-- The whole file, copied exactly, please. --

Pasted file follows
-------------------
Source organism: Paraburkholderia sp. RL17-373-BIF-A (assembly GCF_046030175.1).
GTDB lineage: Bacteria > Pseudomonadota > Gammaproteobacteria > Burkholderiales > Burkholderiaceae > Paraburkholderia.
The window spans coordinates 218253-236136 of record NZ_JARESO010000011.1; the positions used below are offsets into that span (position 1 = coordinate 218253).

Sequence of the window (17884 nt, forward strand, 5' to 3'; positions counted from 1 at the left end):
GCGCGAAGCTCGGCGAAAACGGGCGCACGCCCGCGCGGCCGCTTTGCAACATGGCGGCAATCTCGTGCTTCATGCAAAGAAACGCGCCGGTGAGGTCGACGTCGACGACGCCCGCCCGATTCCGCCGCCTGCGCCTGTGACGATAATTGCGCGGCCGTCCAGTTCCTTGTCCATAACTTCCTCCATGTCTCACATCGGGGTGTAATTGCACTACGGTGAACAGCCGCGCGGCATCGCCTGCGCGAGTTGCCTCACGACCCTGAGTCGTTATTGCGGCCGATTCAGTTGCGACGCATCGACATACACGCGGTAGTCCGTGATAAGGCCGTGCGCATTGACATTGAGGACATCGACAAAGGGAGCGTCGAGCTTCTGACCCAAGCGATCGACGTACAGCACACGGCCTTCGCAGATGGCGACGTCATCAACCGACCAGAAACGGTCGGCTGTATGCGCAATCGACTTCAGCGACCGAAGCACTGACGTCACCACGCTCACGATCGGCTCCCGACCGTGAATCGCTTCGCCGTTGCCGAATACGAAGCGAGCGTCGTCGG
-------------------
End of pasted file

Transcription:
Source organism: Paraburkholderia sp. RL17-373-BIF-A (assembly GCF_046030175.1).
GTDB lineage: Bacteria > Pseudomonadota > Gammaproteobacteria > Burkholderiales > Burkholderiaceae > Paraburkholderia.
The window spans coordinates 218253-236136 of record NZ_JARESO010000011.1; the positions used below are offsets into that span (position 1 = coordinate 218253).

Sequence of the window (17884 nt, forward strand, 5' to 3'; positions counted from 1 at the left end):
GCGCGAAGCTCGGCGAAAACGGGCGCACGCCCGCGCGGCCGCTTTGCAACATGGCGGCAATCTCGTGCTTCATGCAAAGAAACGCGCCGGTGAGGTCGACGTCGACGACGCCCGCCCGATTCCGCCGCCTGCGCCTGTGACGATAATTGCGCGGCCGTCCAGTTCCTTGTCCATAACTTCCTCCATGTCTCACATCGGGGTGTAATTGCACTACGGTGAACAGCCGCGCGGCATCGCCTGCGCGAGTTGCCTCACGACCCTGAGTCGTTATTGCGGCCGATTCAGTTGCGACGCATCGACATACACGCGGTAGTCCGTGATAAGGCCGTGCGCATTGACATTGAGGACATCGACAAAGGGAGCGTCGAGCTTCTGACCCAAGCGATCGACGTACAGCACACGGCCTTCGCAGATGGCGACGTCATCAACCGACCAGAAACGGTCGGCTGTATGCGCAATCGACTTCAGCGACCGAAGCACTGACGTCACCACGCTCACGATCGGCTCCCGACCGTGAATCGCTTCGCCGTTGCCGAATACGAAGCGAGCGTCGTCGG